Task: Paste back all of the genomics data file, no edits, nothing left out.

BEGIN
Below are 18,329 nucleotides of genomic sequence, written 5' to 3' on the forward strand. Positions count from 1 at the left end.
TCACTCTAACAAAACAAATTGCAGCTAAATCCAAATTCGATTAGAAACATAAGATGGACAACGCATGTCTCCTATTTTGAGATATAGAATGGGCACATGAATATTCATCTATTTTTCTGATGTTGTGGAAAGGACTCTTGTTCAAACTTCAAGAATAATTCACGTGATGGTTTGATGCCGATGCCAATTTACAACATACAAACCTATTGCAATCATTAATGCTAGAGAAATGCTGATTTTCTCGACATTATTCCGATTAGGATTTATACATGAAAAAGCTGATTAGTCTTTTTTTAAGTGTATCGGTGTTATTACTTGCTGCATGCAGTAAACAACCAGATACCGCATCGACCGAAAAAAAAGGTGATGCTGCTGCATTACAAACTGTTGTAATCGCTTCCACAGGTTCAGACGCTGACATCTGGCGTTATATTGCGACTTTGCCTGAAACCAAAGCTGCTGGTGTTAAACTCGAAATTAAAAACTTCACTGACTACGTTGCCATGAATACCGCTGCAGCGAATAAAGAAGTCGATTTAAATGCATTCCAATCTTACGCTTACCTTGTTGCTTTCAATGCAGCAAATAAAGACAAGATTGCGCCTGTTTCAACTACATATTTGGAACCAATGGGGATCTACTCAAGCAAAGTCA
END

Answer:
Below are 18,329 nucleotides of genomic sequence, written 5' to 3' on the forward strand. Positions count from 1 at the left end.
TCACTCTAACAAAACAAATTGCAGCTAAATCCAAATTCGATTAGAAACATAAGATGGACAACGCATGTCTCCTATTTTGAGATATAGAATGGGCACATGAATATTCATCTATTTTTCTGATGTTGTGGAAAGGACTCTTGTTCAAACTTCAAGAATAATTCACGTGATGGTTTGATGCCGATGCCAATTTACAACATACAAACCTATTGCAATCATTAATGCTAGAGAAATGCTGATTTTCTCGACATTATTCCGATTAGGATTTATACATGAAAAAGCTGATTAGTCTTTTTTTAAGTGTATCGGTGTTATTACTTGCTGCATGCAGTAAACAACCAGATACCGCATCGACCGAAAAAAAAGGTGATGCTGCTGCATTACAAACTGTTGTAATCGCTTCCACAGGTTCAGACGCTGACATCTGGCGTTATATTGCGACTTTGCCTGAAACCAAAGCTGCTGGTGTTAAACTCGAAATTAAAAACTTCACTGACTACGTTGCCATGAATACCGCTGCAGCGAATAAAGAAGTCGATTTAAATGCATTCCAATCTTACGCTTACCTTGTTGCTTTCAATGCAGCAAATAAAGACAAGATTGCGCCTGTTTCAACTACATATTTGGAACCAATGGGGATCTACTCAAGCAAAGTCA